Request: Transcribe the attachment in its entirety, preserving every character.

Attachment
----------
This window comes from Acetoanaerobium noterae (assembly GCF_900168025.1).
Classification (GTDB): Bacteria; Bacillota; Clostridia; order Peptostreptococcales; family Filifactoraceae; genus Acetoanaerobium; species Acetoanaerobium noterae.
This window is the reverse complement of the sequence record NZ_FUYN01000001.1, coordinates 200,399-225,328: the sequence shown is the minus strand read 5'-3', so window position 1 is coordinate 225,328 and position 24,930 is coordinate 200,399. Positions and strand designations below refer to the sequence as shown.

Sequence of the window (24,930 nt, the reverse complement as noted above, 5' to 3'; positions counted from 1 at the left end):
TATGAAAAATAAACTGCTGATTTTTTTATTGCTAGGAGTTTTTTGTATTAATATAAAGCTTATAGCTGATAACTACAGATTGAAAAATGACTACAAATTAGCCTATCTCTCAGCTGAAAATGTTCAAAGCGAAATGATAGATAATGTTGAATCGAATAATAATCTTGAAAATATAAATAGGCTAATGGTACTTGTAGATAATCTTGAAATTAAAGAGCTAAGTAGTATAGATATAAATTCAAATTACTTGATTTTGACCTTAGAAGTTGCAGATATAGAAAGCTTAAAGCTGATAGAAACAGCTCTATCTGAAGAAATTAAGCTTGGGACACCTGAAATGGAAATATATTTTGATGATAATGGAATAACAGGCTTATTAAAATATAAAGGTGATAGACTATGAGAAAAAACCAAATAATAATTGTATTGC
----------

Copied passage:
This window comes from Acetoanaerobium noterae (assembly GCF_900168025.1).
Classification (GTDB): Bacteria; Bacillota; Clostridia; order Peptostreptococcales; family Filifactoraceae; genus Acetoanaerobium; species Acetoanaerobium noterae.
This window is the reverse complement of the sequence record NZ_FUYN01000001.1, coordinates 200,399-225,328: the sequence shown is the minus strand read 5'-3', so window position 1 is coordinate 225,328 and position 24,930 is coordinate 200,399. Positions and strand designations below refer to the sequence as shown.

Sequence of the window (24,930 nt, the reverse complement as noted above, 5' to 3'; positions counted from 1 at the left end):
TATGAAAAATAAACTGCTGATTTTTTTATTGCTAGGAGTTTTTTGTATTAATATAAAGCTTATAGCTGATAACTACAGATTGAAAAATGACTACAAATTAGCCTATCTCTCAGCTGAAAATGTTCAAAGCGAAATGATAGATAATGTTGAATCGAATAATAATCTTGAAAATATAAATAGGCTAATGGTACTTGTAGATAATCTTGAAATTAAAGAGCTAAGTAGTATAGATATAAATTCAAATTACTTGATTTTGACCTTAGAAGTTGCAGATATAGAAAGCTTAAAGCTGATAGAAACAGCTCTATCTGAAGAAATTAAGCTTGGGACACCTGAAATGGAAATATATTTTGATGATAATGGAATAACAGGCTTATTAAAATATAAAGGTGATAGACTATGAGAAAAAACCAAATAATAATTGTATTGC